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Cloud forces telcos to evolve: Pacnet

Nurdianah Md Nur | Dec. 10, 2014
Instead of simply providing products and services, carriers should now partner clients to solve strategic business cloud and networking needs, advised Jim Fagan of Pacnet.

The cloud has brought about various changes -- both good and bad - to telcos. For instance, the cloud has enabled the emergence of many remarkable solutions and technologies. However, it has also caused a massive spike in bandwidth and IP traffic, thus requiring telcos to constantly upgrade their network infrastructure to cope with the rising demand.  Jim Fagan, Pacnet's president of managed services, tells us more about the impact of cloud on telcos, how PEN 2.0 counters the negative impacts of cloud, and the technologies he foresees to be the next disruptors to the industry. 

How has the advent of cloud impacted telcos like Pacnet? Are these impacts universal or do they differ by region?
The introduction of cloud computing has dramatically impacted telecom and service providers in all markets. The most basic impact has been the explosion of data as cloud and devices now dominate both the consumer and business markets.

Cloud has ushered in a new era of business growth and innovation within the marketplace, compelling providers to develop innovative solutions to support these new offerings. Cloud computing has created a growing need for more resources that can be consumed on-demand. We have seen this evolve quite rapidly on the compute and storage side but it is still in the nascent stage on the network front. We believe the increasing maturation of Software-defined Networking (SDN) allows carriers such as Pacnet the ability to bridge this network gap and offer innovative solutions that will allow cloud users to truly maximize the value of these new services.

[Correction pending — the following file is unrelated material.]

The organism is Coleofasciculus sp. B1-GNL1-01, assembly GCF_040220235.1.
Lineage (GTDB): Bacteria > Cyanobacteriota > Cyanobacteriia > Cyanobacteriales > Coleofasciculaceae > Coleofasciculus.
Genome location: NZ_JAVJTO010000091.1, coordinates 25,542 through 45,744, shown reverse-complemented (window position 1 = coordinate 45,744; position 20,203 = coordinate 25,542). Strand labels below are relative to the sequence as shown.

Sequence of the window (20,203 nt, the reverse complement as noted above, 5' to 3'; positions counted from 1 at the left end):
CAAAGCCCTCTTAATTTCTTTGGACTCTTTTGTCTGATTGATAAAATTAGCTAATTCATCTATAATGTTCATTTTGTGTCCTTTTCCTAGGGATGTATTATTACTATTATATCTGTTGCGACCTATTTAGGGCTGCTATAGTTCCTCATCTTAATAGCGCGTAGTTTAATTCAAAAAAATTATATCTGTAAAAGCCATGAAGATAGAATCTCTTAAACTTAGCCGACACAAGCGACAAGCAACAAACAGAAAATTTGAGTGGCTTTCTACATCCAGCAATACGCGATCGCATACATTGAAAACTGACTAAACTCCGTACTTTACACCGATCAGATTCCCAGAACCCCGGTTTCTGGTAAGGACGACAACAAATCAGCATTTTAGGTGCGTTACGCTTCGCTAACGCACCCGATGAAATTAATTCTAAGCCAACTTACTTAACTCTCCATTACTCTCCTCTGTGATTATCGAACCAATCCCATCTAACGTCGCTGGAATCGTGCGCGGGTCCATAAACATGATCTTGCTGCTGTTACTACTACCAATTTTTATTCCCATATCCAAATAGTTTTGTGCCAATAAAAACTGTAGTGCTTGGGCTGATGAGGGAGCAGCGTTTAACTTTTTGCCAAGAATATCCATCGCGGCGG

For Pacnet specifically, cloud has enabled us to expand our services in order to meet customer demand for cloud adoption and virtualisation. As a result, Pacnet has positioned itself as the leader in the marketplace by completing a number of industry 'firsts': from launching a 100G bandwidth point-to-point Trans-Pacific route, to the introduction of a customer-controlled SDN platform - the Pacnet Enabled Network (PEN) - to becoming the first carrier to deploy Network Functions Virtualization (NFV) solutions in an OpenStack environment with the release of PEN 2.0 earlier this year.

Although telcos are expected to drive business growth through the innovation of cloud-enabling solutions, each is impacted by its geographic service area and the region's challenges to cloud adoption. These can include firewall and data security concerns, integration into internal legacy IT systems, and cost predictability.  In APAC however, we have witnessed a dramatic increase in demand for ICT and data centre services from both local conglomerates and multi-national corporations.  According to Forrester, APAC cloud computing revenues are predicted to top US$31.9 billion in 2020. For Pacnet, the countries that are seeing the greatest adoption of technologies like PEN are those with mature, high-speed broadband services, including Australia, Singapore, Japan and Hong Kong, as well as the U.S.  

 

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